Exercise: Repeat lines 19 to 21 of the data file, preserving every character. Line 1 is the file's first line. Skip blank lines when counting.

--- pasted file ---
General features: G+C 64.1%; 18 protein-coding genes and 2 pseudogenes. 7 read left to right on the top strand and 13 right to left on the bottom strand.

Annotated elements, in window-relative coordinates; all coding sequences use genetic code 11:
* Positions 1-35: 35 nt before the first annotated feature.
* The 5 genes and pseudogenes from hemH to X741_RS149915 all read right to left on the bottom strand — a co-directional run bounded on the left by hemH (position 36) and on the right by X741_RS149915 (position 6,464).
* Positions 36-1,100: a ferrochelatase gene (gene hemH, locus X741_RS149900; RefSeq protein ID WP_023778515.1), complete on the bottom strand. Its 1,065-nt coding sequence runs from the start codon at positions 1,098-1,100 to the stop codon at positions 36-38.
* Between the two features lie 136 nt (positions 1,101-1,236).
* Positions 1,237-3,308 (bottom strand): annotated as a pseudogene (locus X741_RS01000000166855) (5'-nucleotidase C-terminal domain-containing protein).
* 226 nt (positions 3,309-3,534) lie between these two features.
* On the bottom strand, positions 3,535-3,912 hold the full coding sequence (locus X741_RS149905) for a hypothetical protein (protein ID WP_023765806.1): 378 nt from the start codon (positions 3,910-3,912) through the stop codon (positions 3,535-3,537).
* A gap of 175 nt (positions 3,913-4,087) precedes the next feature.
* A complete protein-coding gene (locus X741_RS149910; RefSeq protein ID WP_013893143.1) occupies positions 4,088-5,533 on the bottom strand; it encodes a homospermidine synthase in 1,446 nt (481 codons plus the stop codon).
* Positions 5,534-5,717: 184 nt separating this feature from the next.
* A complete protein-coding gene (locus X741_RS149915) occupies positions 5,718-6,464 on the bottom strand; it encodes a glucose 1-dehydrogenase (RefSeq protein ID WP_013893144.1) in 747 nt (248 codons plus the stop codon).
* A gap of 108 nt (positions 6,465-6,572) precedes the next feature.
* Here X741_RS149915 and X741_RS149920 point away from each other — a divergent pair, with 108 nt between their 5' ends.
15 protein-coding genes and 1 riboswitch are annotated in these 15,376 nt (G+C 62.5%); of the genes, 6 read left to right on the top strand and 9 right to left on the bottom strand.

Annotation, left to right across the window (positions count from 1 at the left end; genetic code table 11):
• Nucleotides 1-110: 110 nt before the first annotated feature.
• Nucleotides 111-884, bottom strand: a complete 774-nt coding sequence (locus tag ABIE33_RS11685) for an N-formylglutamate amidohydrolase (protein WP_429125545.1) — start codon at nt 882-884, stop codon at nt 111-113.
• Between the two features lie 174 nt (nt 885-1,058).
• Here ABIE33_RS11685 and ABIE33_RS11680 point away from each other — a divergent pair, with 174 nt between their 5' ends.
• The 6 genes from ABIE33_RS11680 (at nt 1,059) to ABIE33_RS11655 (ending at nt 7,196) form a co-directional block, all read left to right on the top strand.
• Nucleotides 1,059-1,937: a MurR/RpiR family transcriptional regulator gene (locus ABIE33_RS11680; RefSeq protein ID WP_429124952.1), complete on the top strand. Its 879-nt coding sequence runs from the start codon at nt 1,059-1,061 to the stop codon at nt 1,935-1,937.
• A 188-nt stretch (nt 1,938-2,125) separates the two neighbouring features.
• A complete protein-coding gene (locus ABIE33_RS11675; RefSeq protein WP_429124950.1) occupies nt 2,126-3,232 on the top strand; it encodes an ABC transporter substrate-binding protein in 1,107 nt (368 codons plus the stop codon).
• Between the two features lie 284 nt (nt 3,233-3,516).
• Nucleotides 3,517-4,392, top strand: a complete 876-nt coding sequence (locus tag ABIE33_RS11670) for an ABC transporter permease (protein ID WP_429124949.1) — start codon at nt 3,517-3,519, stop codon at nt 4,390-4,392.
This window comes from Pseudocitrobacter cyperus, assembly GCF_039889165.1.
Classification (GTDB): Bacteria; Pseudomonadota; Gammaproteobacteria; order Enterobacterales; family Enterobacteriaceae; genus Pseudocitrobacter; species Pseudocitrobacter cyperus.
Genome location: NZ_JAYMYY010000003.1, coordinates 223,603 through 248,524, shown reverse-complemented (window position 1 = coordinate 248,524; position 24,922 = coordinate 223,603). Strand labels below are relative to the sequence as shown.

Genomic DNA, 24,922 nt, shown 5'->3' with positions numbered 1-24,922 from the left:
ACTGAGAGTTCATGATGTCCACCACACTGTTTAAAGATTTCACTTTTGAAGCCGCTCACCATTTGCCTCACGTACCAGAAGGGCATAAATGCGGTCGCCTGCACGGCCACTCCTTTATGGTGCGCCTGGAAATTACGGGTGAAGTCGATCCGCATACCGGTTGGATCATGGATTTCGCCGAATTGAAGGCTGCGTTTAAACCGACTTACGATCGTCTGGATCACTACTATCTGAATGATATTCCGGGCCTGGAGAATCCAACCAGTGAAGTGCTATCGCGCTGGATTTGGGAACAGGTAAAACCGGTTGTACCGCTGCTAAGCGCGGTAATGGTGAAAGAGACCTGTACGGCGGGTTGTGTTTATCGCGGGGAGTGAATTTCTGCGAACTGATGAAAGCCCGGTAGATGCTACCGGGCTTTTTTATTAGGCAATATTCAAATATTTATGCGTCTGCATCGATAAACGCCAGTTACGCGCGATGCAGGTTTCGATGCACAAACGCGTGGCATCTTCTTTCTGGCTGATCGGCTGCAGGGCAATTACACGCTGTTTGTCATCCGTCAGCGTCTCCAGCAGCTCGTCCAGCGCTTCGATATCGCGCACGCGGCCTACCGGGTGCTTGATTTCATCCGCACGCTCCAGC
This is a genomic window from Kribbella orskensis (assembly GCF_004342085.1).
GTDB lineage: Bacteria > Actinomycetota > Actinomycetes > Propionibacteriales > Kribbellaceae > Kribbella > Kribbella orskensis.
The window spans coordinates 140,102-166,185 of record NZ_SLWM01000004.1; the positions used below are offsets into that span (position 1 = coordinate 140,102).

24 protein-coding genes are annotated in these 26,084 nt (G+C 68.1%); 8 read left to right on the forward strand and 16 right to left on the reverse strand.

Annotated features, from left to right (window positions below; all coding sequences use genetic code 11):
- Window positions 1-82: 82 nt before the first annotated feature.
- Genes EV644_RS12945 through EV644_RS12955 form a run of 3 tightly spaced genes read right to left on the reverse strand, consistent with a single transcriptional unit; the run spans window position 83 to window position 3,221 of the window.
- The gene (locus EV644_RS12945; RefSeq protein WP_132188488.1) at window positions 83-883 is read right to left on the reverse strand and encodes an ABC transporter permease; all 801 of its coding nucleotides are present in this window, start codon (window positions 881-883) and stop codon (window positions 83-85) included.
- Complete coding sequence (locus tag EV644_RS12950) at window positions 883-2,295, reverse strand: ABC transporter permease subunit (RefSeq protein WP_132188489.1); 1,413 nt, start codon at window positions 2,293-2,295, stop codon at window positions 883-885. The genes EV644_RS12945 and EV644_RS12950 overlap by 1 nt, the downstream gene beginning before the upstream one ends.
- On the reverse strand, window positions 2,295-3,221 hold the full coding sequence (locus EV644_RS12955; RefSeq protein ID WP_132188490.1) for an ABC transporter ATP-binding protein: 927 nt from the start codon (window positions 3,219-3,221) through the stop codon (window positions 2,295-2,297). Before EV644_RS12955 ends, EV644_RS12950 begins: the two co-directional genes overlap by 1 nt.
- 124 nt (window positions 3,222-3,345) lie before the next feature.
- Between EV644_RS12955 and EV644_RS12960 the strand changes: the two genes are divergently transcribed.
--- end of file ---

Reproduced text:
• Nucleotides 111-884, bottom strand: a complete 774-nt coding sequence (locus tag ABIE33_RS11685) for an N-formylglutamate amidohydrolase (protein WP_429125545.1) — start codon at nt 882-884, stop codon at nt 111-113.
• Between the two features lie 174 nt (nt 885-1,058).
• Here ABIE33_RS11685 and ABIE33_RS11680 point away from each other — a divergent pair, with 174 nt between their 5' ends.